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Friday, July 28, 2017

We have the 'Keys to Sandema'!


After a 31 hour transit, and some bonding over 'Middle-Eastern' cuisine in Dubai airport, The UK volunteers made it to Ghana! We spent our first week culturally acclimatising with three extensive training days courtesy of the International Service staff in Tamale. 

It was during these sessions that L.I.F.E was born – a twelve strong team; comprising members equally from across the UK and Ghana.  Our mission statement: empowering disabled people in the Builsa district through integration and sustainable business practices. It was not all hard work in Tamale though – the evening activities and a visit from a high-energy dancing group ensured the ice was truly broken – and by the time we boarded the mini-bus to Sandema there was a seamless integration between the UK and Ghanaian volunteers.


Cohort 8 have arrived and are feeling optimistic about the project ahead!

After a rocky three hour journey, we were welcomed to Sandema by the hugging trees which run throughout the rural town. Sandema is found in the Upper East region of Ghana – and to be blunt the lack of infrastructure and development came as a shock to many of the volunteers. Nonetheless, the small population of the town (just over 6,000), ensures a friendly community vibe; and every three days the town comes to life with a bustling market drawing in people from neighbouring villages to haggle for a bargain on any food or clothing item one could possibly want. The most effective way to integrate and fight the culture shock was to join a local host-home – and it's easy to see why this unique experience is regarded by many as the highlight of their international service.


Each UK volunteer and their in-country counterpart was warmly welcomed by their host-families. I was embraced by Madame Faustina, and after a couple of meals together we became completely comfortable exchanging jokes (mostly about my incompetence at eating TZ and Fufu). I even bought her a chicken in the market yesterday! In the house we each live with a counterpart: being paired ensures a strong relationship from the beginning; whilst the late night conversations provide insights into each other's culture like nothing else could. Introducing my counterpart, Raphael, to James Bond was a particular highlight; car-chases and explosions are universally appreciated. Together we spent the weekend getting to know the area, and from Monday the entire group began our integration process by introducing ourselves and the project to key members of the community.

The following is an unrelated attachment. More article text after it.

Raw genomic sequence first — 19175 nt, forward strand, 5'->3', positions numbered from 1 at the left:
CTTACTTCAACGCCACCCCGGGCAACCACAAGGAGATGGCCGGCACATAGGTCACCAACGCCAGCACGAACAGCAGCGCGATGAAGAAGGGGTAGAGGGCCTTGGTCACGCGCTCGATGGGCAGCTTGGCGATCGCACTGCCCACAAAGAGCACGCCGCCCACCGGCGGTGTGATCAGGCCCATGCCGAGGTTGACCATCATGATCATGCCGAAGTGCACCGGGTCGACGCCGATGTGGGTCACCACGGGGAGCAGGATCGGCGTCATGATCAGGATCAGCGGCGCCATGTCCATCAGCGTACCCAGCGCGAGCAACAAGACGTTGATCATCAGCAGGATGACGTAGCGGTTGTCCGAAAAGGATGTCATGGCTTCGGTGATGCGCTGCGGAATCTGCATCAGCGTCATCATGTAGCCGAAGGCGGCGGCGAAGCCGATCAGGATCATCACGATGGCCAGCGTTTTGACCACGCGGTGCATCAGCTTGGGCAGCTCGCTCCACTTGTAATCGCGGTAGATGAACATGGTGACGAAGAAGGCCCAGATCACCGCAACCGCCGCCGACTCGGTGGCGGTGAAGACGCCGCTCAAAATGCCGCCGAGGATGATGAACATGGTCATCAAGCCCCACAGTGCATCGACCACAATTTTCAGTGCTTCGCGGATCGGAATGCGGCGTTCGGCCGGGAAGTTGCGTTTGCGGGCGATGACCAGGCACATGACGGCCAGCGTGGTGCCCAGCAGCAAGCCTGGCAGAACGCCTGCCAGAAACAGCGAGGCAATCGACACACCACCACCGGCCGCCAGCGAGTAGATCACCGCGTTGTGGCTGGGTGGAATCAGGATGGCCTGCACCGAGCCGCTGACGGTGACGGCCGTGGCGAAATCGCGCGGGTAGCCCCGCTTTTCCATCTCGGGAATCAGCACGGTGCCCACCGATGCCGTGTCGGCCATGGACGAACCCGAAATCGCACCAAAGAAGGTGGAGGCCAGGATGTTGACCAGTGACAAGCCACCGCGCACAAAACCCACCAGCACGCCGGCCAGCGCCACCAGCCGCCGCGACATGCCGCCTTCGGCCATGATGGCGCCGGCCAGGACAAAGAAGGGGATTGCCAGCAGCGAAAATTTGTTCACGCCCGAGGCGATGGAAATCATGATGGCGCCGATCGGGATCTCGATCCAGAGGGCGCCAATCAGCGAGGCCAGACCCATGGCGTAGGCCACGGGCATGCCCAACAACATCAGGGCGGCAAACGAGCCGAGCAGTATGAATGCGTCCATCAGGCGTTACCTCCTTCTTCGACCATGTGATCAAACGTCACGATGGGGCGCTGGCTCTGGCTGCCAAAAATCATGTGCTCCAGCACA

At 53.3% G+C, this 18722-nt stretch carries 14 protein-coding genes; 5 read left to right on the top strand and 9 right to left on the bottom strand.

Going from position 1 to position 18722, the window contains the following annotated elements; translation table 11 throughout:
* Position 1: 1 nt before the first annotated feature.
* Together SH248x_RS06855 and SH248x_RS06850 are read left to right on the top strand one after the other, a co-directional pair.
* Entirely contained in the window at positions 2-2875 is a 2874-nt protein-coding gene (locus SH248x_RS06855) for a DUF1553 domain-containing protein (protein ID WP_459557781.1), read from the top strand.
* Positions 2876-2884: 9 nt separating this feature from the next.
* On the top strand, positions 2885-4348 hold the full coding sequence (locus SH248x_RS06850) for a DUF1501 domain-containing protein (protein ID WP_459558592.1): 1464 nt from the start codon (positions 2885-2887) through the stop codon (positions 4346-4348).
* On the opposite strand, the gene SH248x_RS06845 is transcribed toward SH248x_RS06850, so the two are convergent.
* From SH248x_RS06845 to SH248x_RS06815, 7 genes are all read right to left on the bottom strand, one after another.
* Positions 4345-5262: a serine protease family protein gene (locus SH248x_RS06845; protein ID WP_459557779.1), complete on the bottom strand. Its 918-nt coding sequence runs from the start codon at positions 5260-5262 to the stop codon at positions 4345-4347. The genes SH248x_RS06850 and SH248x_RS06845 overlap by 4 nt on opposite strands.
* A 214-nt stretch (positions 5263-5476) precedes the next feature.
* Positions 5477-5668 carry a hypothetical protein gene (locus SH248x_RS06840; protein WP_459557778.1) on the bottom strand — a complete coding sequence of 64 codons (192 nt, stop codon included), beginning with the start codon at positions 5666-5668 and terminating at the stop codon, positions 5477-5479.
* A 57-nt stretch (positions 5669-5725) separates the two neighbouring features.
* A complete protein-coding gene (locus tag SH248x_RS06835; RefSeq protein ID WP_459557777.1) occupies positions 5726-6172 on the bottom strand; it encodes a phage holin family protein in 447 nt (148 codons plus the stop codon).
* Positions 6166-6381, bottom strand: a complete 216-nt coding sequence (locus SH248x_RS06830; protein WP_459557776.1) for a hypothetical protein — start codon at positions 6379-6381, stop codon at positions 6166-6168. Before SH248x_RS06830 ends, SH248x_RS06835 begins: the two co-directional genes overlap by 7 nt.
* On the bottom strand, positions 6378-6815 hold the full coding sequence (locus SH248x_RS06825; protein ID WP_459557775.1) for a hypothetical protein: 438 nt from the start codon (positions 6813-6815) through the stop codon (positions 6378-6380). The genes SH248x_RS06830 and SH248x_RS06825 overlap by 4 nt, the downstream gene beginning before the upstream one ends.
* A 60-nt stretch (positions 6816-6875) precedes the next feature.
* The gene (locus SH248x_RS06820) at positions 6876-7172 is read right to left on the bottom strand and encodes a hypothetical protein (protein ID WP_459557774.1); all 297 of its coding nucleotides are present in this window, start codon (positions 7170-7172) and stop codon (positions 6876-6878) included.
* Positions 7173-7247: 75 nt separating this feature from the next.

Community Integration


Our meeting with the DPO President Mr Gilbert
Our first meeting was with the Disabled People's Organisation (DPO) President, Mr. Gilbert. With a wealth of experience he was able to authoritatively voice concerns on behalf of the disabled people in the region. He earmarked in particular the inadequate hospital facilities. Importantly, he reminded us of the disability issues. He earmarked in particular infrastructural improvements needed in the hospital. Importantly, he reminded us that disability is something for us all to be concerned about; as everyone's mobility decreases as they age.

Meeting the Matron